Let’s Rake Citizens’ Group raises awareness about the health hazards of Leaf Blowers

Rake against wooden fence
Let’s Rake Citizens’ Group raises awareness about the health hazards of Leaf Blowers

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Nolan A Machan

Nolan A Machan

Nolan Machan is the Publisher of OakvilleNews.Org and has over 41 years of local Oakville knowledge. He is committed to providing Oakville residents with the most up-to-date information about our great town.

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A about a year ago a group of concerned citizens came together to talk about the noise and air pollution created by 2 stroke commercial leaf blowers. The leader of the group is Bob Miller, a retired elementary school teacher who lives in Bronte. After initial discussions, the group of 6 families decided to create a website, do more research, and meet with their local town councillor Ralph Robinson. They’ll be holding a meeting with stakeholders on December 1, 2015.

The concern regarding leaf blowers initially focused around noise and air pollution. As they started to do a little more research on the topic, they found out a few more interesting facts that helped to support the decision that the town of Oakville should regulate leaf blowers.

From a health perspective the dust that is kicked up by leaf blowers can contain mouse droppings along with several other dangerous toxins. The American Lung Association examined the toxins in street dust and also found molds, pollen, and even arsenic.

Aside from air and noise pollution, the powerful air flow created by commercial leaf blowers strips the top soil, destroys root systems, and kills micro-organism that keep our soils healthy.

The Let’s Rake general meeting will take place on December 1, 2015 at 7:00 PM in the Atrium of Town Hall. The full agenda is listed on the Let’s Rake website, and notable speakers include: Sean James a Master gardener at Fern Ridge Landscaping, and family doctor, Ted Mitchell who will talk about the health issues.

Should the town of Oakville decide to ban commercial leaf blowers, it would be joining such communities as the City of Vancouver, Aspen, Los Angeles, and 44 other communities in California. Complete information about Let’s Rake can be found on their website: www.LetsRake.com.

Should commercial leaf blowers be banned in Oakville?
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Readers Comments (7)

  1. Bernard German says:

    Create a culture – not yet another law. if this is a problem in certain neighbourhoods, then treat it as such. why does it have to cover all of Oakville. speak to your neighbor or whomever is causing your irritation. Tell them you have a problem with what they are doing. Don’t go run to the town looking for another ban.

     Reply
  2. Michael Griffin says:

    Seriously, is this a real problem? Add this to the list of first world problems. What happened to common sense. There are bigger battles that could benefit our community more. With all the problems we have in this province this is an embarrassment.

     Reply
  3. Paul McCallum says:

    The city of Vancouver does not have a ban on leaf blowers. One very small community in Vancouver has a noise level by law. There are some small communities in California with “unenforced” bans. The “toxin” levels are relative to what? Soil erosion, root systems, micro-organisms? Really folks, this is irresponsible fact-bending propaganda. Low-noise leaf-blowers are readily available. We all have to put up with a little dust now and then.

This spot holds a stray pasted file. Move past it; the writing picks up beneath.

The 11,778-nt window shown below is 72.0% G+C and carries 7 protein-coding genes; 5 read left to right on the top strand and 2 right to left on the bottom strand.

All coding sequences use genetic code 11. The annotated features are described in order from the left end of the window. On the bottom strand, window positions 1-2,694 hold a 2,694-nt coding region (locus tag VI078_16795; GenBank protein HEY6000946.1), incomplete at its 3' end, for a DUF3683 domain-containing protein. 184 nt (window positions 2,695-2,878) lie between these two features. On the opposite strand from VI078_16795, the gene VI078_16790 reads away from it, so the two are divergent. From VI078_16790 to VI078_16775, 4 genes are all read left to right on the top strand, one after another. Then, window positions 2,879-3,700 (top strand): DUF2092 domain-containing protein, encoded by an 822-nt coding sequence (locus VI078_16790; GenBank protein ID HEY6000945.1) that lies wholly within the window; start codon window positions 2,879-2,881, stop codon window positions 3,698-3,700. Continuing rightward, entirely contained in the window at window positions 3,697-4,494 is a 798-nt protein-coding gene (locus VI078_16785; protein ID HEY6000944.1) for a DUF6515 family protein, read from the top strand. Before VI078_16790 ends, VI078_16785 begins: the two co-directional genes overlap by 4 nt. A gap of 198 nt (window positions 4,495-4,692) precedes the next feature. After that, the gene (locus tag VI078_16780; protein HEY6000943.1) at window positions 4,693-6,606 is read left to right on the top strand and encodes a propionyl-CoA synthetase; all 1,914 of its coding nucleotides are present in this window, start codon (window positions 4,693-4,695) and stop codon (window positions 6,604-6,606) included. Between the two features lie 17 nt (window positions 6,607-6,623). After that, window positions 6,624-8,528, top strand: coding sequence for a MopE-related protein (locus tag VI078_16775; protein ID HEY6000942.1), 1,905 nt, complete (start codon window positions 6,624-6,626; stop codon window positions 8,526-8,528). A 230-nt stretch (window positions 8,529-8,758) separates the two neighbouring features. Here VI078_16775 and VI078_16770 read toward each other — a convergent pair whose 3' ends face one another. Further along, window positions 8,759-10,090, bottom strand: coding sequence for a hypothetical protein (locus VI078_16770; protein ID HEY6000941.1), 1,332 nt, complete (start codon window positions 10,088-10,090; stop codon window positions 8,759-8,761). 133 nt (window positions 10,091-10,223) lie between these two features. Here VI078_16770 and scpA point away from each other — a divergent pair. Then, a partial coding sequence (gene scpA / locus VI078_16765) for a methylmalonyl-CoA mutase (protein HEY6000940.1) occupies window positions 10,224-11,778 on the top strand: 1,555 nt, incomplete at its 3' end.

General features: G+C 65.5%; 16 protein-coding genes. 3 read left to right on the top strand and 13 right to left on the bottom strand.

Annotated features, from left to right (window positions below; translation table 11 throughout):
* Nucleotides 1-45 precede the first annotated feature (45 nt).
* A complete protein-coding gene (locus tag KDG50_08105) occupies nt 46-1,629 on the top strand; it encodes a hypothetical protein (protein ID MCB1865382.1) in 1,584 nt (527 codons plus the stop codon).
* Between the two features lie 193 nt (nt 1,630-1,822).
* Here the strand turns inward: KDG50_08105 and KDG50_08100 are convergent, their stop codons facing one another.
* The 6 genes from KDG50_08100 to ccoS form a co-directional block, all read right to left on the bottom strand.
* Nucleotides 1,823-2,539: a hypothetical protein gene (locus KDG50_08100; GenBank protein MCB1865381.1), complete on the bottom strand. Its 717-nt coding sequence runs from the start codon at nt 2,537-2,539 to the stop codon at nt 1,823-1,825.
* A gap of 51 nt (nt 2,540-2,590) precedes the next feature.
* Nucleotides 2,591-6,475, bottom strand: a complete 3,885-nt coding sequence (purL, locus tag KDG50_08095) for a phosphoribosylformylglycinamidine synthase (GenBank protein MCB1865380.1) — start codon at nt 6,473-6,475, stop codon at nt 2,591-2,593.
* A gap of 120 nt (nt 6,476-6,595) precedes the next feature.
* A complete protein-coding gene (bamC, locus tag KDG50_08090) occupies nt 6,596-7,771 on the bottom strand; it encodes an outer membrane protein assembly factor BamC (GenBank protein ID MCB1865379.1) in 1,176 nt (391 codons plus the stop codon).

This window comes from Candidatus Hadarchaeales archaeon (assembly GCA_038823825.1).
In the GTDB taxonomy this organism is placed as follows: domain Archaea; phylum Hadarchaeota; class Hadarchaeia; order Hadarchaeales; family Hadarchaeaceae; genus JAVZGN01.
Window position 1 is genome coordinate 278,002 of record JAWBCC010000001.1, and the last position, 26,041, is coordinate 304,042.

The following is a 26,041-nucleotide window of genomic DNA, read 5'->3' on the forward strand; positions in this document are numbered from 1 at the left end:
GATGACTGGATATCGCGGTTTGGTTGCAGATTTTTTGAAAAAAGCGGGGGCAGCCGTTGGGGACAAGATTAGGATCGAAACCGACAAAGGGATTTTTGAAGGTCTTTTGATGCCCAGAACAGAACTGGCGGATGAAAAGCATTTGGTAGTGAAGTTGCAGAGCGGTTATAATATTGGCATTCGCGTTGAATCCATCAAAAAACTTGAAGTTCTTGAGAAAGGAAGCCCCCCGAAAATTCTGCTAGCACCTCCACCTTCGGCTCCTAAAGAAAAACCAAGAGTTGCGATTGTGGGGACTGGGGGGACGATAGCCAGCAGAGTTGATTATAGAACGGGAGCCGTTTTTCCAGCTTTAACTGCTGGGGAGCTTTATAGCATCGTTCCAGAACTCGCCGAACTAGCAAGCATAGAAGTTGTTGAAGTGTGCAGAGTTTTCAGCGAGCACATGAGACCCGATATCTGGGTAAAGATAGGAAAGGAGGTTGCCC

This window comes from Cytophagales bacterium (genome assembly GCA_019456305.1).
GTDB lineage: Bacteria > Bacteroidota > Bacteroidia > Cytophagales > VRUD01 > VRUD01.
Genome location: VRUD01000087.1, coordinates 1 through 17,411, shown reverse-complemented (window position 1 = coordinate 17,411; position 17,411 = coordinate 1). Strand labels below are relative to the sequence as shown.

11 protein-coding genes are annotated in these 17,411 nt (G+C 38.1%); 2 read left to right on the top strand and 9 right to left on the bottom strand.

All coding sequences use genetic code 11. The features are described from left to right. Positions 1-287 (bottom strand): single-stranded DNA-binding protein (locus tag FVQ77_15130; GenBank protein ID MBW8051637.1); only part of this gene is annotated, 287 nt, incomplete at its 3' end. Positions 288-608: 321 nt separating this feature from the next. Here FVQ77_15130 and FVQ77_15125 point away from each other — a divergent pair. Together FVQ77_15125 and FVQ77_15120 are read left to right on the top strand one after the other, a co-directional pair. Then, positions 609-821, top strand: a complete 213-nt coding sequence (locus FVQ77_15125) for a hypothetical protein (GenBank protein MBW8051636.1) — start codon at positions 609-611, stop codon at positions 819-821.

Reply
    • E. Kaplan says:

      1) According to what is on Vancouver’s By-law site, there is a ban in Van. WEST END.
      The City allows ONLY so-called ‘quiet’ or low-noise blowers.
      2) Yes, Paul, they are available, but no one in my area (Bronte, Oakville) uses them, whether private home owners or pro maintenance companies.
      3) Toxins: for one, the mix of oil + gas from these ‘weapons’ of mass acoustic bombardment.
      to be continued..

       Reply
  4. Ms. I. Theegarten says:

    I hate the noise and stink that most leaf blowers make! It nauseates me. People who use leaf blowers in excess instead of using a rake are simply LAZY!
    Go for some exercise, a rake does a much better job anyway and nobody gets sick from the pollution a leaf blower creates. I enjoy raking and bagging my leaves, my lawn and curb is always clean.Yes, you can do it too!!

     Reply
  5. M says:

    Even though the pollution and noise is excessive and damaging, if you want to get rid of a lot of blowers,talking dollars is the only way,… save six figure sums for Oakville taxpayers, see what this town (population 6500) is doing….cost to town is $0, and the lawns and gardens are healthier, as is the air you breath.

    http://irvingtondispatch.com/society/home-garden/love-em-and-leave-em-by-composting/

     Reply
  6. E. Kaplan says:

    Reply to “M” Dec.18, 2015: Commonsense options(raking,sweeping,mulching,etc) keep us in-touch with our ‘outdoors’. The OVERKILL of HURRICANE FORCE (125 mph) ‘wind’ from leaf blowers destroys topsoil, naturalizing seeds, disperses sub-surface moulds/allergens, + blower-engine pollution and ear-damaging noise. If I were an OPME* worker, I would REFUSE to use a leaf blower! Vibration (hours of) from the blower engines (backpacks) travel users’ spinal columns, gradually damaging the inner ear structure. WHO with a functioning brain would CHOOSE this? That is only ONE effect.
    *Outdoor Property Maintenance Equipment

     Reply



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